Specific Type: Steel, Sit Down
Ten years after Six Flags Over Texas opened and four years after Six Flags Over Georgia followed, owner Angus Wynne opened his final original Six Flags park on the fifth of June in 1971. The new park was located in Eureka, Missouri near St. Louis, and thus was given the name Six Flags over Mid-America. It premiered with six main themed areas which were similar to those of the Georgia and Texas parks, such as Illinois, USA, England, Spain, France and Missouri. In those areas were many individual attractions, including the park's first and only coaster at the time.
That coaster was none other than River King Mine Train, a project from Arrow Development which originally opened in what was once the southern half of the park's Illinois section. The ride itself was actually made up of two separate tracks, which ran side by side for nearly two decades and offered riders an exciting mining experience ending with a surprise finale. Their layouts were similar and nearly mirrored, and many throwbacks to the later relocated right side remain intact today.
In fact both sides operated with little changes for the first thirteen seasons until 1984, when the side which operates today was altered for a brief time. The novelty of the stand-up coaster was sweeping through the industry at the time, and Arrow was summoned to replace the sit down trains with stand-up trains. This was the second such occurrence in the industry as Arrow had done the same a year before with the late Screamroller at Worlds of Fun, which was renamedExtremeroller (EXT) as a result. Likewise, the left side of River King Mine Train also went through a name change, and it was rechristened as Rail Blazer. The right side remained as it was. An incident shortly after contributed to the proof that the modifications to the left side were not practical, and the sit down trains were restored soon after.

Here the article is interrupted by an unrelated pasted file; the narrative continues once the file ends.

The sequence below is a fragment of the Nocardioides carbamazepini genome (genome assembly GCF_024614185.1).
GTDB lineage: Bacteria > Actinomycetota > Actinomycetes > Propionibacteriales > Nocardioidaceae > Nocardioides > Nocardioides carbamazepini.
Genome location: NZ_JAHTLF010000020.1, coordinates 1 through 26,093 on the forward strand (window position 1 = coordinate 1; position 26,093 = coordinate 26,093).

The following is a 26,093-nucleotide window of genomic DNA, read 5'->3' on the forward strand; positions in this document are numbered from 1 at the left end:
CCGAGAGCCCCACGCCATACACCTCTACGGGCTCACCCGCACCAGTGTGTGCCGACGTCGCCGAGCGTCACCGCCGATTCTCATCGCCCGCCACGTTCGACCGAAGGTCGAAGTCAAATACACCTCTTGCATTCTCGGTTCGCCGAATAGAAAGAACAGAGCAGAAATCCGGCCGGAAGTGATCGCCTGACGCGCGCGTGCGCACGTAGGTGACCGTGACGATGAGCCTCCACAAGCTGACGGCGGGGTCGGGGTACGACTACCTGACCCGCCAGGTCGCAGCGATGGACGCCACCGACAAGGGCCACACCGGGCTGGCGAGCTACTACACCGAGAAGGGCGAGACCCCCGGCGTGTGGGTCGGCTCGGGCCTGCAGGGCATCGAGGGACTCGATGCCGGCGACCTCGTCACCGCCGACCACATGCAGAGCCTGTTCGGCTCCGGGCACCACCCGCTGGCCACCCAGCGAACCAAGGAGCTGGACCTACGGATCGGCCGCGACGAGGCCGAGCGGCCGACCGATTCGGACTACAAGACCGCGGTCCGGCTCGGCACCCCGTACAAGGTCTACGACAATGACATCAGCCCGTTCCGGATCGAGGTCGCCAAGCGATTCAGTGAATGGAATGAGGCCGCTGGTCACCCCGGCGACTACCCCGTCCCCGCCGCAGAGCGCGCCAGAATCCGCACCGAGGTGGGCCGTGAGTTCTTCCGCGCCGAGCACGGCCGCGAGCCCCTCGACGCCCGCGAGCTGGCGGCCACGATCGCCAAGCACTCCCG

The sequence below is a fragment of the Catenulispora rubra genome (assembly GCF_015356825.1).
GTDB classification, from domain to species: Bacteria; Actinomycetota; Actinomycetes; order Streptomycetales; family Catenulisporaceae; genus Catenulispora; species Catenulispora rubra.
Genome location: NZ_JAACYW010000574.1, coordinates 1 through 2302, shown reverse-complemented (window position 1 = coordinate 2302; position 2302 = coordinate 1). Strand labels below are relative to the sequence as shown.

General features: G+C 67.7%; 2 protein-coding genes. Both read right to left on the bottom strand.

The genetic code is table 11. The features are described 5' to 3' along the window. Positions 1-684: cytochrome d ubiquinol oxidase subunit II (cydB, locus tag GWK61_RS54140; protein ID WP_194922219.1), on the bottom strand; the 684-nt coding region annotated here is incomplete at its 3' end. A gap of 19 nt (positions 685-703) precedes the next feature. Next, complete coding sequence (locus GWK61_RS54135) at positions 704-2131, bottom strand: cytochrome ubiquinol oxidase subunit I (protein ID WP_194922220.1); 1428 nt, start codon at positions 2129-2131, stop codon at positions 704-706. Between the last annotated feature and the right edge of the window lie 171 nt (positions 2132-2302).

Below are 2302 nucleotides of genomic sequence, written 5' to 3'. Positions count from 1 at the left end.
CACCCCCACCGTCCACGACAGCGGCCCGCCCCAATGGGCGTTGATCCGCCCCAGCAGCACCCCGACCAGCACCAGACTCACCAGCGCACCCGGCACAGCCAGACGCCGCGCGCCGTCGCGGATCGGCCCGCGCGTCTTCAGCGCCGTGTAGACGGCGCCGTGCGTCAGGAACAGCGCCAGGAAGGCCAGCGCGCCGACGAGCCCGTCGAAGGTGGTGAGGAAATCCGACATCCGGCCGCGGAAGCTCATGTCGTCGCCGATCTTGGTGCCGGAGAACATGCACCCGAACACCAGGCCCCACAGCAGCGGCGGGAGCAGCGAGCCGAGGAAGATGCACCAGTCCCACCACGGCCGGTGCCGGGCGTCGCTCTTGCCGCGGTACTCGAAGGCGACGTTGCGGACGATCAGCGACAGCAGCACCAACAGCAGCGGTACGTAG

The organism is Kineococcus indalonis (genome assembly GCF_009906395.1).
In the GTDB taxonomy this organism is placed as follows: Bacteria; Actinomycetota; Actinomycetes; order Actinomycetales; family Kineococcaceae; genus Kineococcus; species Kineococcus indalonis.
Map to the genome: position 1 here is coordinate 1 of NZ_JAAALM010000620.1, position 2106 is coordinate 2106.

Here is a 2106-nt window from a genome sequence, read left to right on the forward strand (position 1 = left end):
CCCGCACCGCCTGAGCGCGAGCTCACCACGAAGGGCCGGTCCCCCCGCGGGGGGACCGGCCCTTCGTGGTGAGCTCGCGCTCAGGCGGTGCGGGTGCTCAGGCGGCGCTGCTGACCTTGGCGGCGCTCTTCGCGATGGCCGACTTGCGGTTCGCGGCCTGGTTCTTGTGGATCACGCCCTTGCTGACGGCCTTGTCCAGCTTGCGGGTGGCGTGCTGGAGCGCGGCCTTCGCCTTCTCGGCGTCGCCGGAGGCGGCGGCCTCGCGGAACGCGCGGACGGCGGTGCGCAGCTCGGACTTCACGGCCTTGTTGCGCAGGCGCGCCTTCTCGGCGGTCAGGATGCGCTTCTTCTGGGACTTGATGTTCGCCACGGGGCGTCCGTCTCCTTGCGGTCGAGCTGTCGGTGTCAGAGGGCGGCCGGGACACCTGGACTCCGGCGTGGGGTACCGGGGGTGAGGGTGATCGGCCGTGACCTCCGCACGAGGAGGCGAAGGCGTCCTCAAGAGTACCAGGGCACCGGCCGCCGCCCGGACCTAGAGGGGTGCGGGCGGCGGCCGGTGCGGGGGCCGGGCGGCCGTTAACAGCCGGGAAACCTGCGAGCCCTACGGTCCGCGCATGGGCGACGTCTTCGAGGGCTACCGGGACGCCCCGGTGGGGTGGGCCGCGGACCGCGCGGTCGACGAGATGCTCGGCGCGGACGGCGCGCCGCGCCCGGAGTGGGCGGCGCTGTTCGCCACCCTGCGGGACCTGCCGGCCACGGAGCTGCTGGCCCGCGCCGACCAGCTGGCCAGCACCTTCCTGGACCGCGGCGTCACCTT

Both sides operated in tandem once more for four seasons until the right side ultimately left the park in 1988. The separate track was relocated to Dollywood in Pigeon Forge, TN, where it was known as Thunder Express for nine seasons. Afterward, it was relocated once more to Magic Springs & Crystal Falls, where it was renamed Big Bad John. This proved to be the ride's permanent home and it continues to operate today. Meanwhile the remaining side was joined by Ninja, an exciting looping coaster designed by Arrow and Vekoma, not long after its sister side had left. Ninja had indirectly replaced the right side, and the coaster itself had been relocated from its original location as the coaster of Expo '86 in Vancouver. Many glimpses of the ride can be made while riding River King Mine Train, which is what riders will soon be doing once they have pulled down their restraint.
The ride begins with a quick jaunt through the transfer area, and the authentic train soon ends up on the first of three lift hills. After passing by trees, riders briefly catch a glimpse of Ninja as they are whisked down an exciting first drop which curves to the right. Another short turn leads into a fast helix, and before they know it riders find themselves on the second lift hill. Much like on the lift before it, riders pass by more trees which soon zoom past them after the train disengages the lift and speeds into another helix. A quick hop leads into a swooping right turn as the train soon ends up on the third and final lift hill. The anticipation sets in as riders see before them a tunnel slowly approaching them. The train slowly enters it, and before they know it they are suddenly hurling down a large drop, speeding along at nearly forty miles per hour before rising out of the tunnel and ending up on the final brake run. The ride is concluded as the train makes the final stop in the station. Visitors exit having experienced an exciting adventure, which has had quite a history.
River King Mine Train has seen modifications, relocations, and numerous upgrades over the past four decades, but through it all it retains its charm and unique experience. And it is those attributes that the ride will continue to retain for many more years to come.
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